Archive - 2010 - News Article
Newton-Conover City Schools and the Newton Police Department devised a new traffic pattern for South Newton Elementary School for morning and afternoon drop-off and pick-up.
“It’s more of a safety issue than anything,” said Newton Police Chief Don Brown. “We want to keep students and their parents safe.”
A man charged in the murder of a Conover couple could face the death penalty if convicted of the crime.
Frederick Hedgepeth, 25, pleaded not guilty in Rowan County Superior County on Wednesday to the June murders of Jerry and Jody Bullin.
Prosecutors said they will seek the death penalty against Hedgepeth.
Hedgepeth is charged with two counts of first-degree murder and two counts of robbery with a dangerous weapon. He allegedly shot the Bullins to death June 2 after making arrangements with the couple to buy a car from them.
Claremont residents and city officials gathered in Claremont Elementary School's parking lot while other residents watched from front porches and front yards as the old Claremont gym was demolished Wednesday morning.
"I hate to see the gym come down, but it looks like it should've come down long ago," said Betty Hewitt Cloninger, of Claremont.
Cloninger was a student at the school from first through 12th grade. In addition, she played basketball in the old gym as a forward on the girl's team from eighth through 12th grade.
Wednesday was a new beginning in end-of-life care for Catawba County.
Palliative CareCenter and Hospice of Catawba Valley board members and staff broke ground Wednesday at the center’s new Sherrills Ford Hospice House site.
The six-bed inpatient facility, located at 7473 Sherrills Ford Road, will serve eastern Catawba County, parts of Lincoln County, Denver and Mooresville, areas whose needs were previously unmet.
Catawba Town Council is considering delaying the town's $1.2 million construction project after financial problems forced the town to reconsider its expenses.
Catawba has a "hole in its budget" of about $220,000 from when the town appropriated the funds from its general fund to cash reserves, said Eric Davis, Catawba's interim town manager.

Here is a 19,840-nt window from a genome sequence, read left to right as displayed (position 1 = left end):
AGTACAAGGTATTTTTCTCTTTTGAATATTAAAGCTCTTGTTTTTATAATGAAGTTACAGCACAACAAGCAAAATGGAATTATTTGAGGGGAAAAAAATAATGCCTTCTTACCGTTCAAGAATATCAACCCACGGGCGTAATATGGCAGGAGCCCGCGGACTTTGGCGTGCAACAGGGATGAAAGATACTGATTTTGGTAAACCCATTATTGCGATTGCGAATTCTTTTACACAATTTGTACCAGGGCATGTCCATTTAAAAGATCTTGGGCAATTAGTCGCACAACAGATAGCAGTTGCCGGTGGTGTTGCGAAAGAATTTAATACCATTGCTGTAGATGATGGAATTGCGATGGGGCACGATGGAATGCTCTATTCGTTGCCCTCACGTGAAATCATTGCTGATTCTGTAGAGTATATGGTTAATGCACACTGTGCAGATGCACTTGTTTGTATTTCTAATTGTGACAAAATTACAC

Town Council discussed Catawba's budgetary problems Tuesday at a special meeting.
Car locks and deadbolts are commonplace on today’s vehicles and residences, but the security precautions often aren’t enough to prevent theft.
“Car break-ins have probably been the biggest crime in the county for years,” said Catawba County Chief Deputy Coy Reid. “(When people steal), it’s usually anything that people can take that’s quick.”
The most commonly stolen items in car break-ins include money, radio systems, CDs and GPS units.
School hasn’t started yet, but rising Newton-Conover freshmen got a taste of high school Tuesday before classes are in session.
About 80 freshmen participated in Newton-Conover City Schools’ Surge program, which prepares students for their high school careers through mentoring and guidance.
“I was scared that I might get lost on the first day (of school), and I wouldn’t be able to find my classes,” said rising freshman Kabao Khang. “This has really made me less nervous.”
An 8-year-old girl is in fair condition after being struck by an SUV on Monday in Newton.
Mikaelah Janae Stanley, of Hickory, attempted to cross the street about 6:30 p.m. near the intersection of North Ashe Avenue and West Eighth Street.
According to a police report, the drvier of the SUV, Charline Marie Farley, 34, of Newton, was traveling below the speed limit and didn't have enough time to stop before striking the child.
Stanley was transported to Carolinas Medical Center in Charlotte.
No charges have been filed in the incident.
For students and staff at the Montessori at Sandy Ford school, education is about simple gifts – peace, joy and respect.
The community celebrated those gifts Monday with the groundbreaking of a new location for the school on Sandy Ford Road in Newton. Montessori at Sandy Ford will have a sustainable building design to reinforce the school’s emphasis on preserving the natural world.
More than 400 abused and neglected children need a voice in the court system, and the Guardian ad Litem program helps give children speak.
But with the economic downturn and an increasing number of cases, the advocacy program needs volunteers now more than ever.
“It’s sad. It has impacted the program,” said Angela Phillips, GAL 25th district administrator. “Parents are more stressed than ever about their jobs, and that often brings out their problems. The cases now are more egregious than ever.”